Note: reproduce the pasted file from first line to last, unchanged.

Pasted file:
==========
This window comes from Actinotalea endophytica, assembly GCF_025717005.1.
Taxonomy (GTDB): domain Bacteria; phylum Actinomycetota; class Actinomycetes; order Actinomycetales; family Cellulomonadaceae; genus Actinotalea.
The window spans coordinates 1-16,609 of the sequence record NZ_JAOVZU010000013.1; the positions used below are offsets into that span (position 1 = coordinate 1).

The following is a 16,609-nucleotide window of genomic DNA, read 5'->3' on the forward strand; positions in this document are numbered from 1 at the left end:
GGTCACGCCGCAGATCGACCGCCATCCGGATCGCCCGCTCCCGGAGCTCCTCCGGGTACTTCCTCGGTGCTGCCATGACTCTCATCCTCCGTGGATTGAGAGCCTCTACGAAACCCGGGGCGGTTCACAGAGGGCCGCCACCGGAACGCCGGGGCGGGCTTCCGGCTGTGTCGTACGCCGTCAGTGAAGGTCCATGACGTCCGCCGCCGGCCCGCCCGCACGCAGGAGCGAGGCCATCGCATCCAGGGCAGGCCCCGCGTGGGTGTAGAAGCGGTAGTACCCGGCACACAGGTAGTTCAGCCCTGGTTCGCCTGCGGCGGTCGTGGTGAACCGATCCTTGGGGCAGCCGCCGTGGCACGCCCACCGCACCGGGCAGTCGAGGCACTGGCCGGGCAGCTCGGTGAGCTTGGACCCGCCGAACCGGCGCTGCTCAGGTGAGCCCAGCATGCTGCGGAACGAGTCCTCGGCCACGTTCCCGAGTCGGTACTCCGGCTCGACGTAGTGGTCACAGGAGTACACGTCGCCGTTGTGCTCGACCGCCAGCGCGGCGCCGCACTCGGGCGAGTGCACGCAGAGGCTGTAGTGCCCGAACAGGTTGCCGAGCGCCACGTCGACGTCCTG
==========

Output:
This window comes from Actinotalea endophytica, assembly GCF_025717005.1.
Taxonomy (GTDB): domain Bacteria; phylum Actinomycetota; class Actinomycetes; order Actinomycetales; family Cellulomonadaceae; genus Actinotalea.
The window spans coordinates 1-16,609 of the sequence record NZ_JAOVZU010000013.1; the positions used below are offsets into that span (position 1 = coordinate 1).

The following is a 16,609-nucleotide window of genomic DNA, read 5'->3' on the forward strand; positions in this document are numbered from 1 at the left end:
GGTCACGCCGCAGATCGACCGCCATCCGGATCGCCCGCTCCCGGAGCTCCTCCGGGTACTTCCTCGGTGCTGCCATGACTCTCATCCTCCGTGGATTGAGAGCCTCTACGAAACCCGGGGCGGTTCACAGAGGGCCGCCACCGGAACGCCGGGGCGGGCTTCCGGCTGTGTCGTACGCCGTCAGTGAAGGTCCATGACGTCCGCCGCCGGCCCGCCCGCACGCAGGAGCGAGGCCATCGCATCCAGGGCAGGCCCCGCGTGGGTGTAGAAGCGGTAGTACCCGGCACACAGGTAGTTCAGCCCTGGTTCGCCTGCGGCGGTCGTGGTGAACCGATCCTTGGGGCAGCCGCCGTGGCACGCCCACCGCACCGGGCAGTCGAGGCACTGGCCGGGCAGCTCGGTGAGCTTGGACCCGCCGAACCGGCGCTGCTCAGGTGAGCCCAGCATGCTGCGGAACGAGTCCTCGGCCACGTTCCCGAGTCGGTACTCCGGCTCGACGTAGTGGTCACAGGAGTACACGTCGCCGTTGTGCTCGACCGCCAGCGCGGCGCCGCACTCGGGCGAGTGCACGCAGAGGCTGTAGTGCCCGAACAGGTTGCCGAGCGCCACGTCGACGTCCTG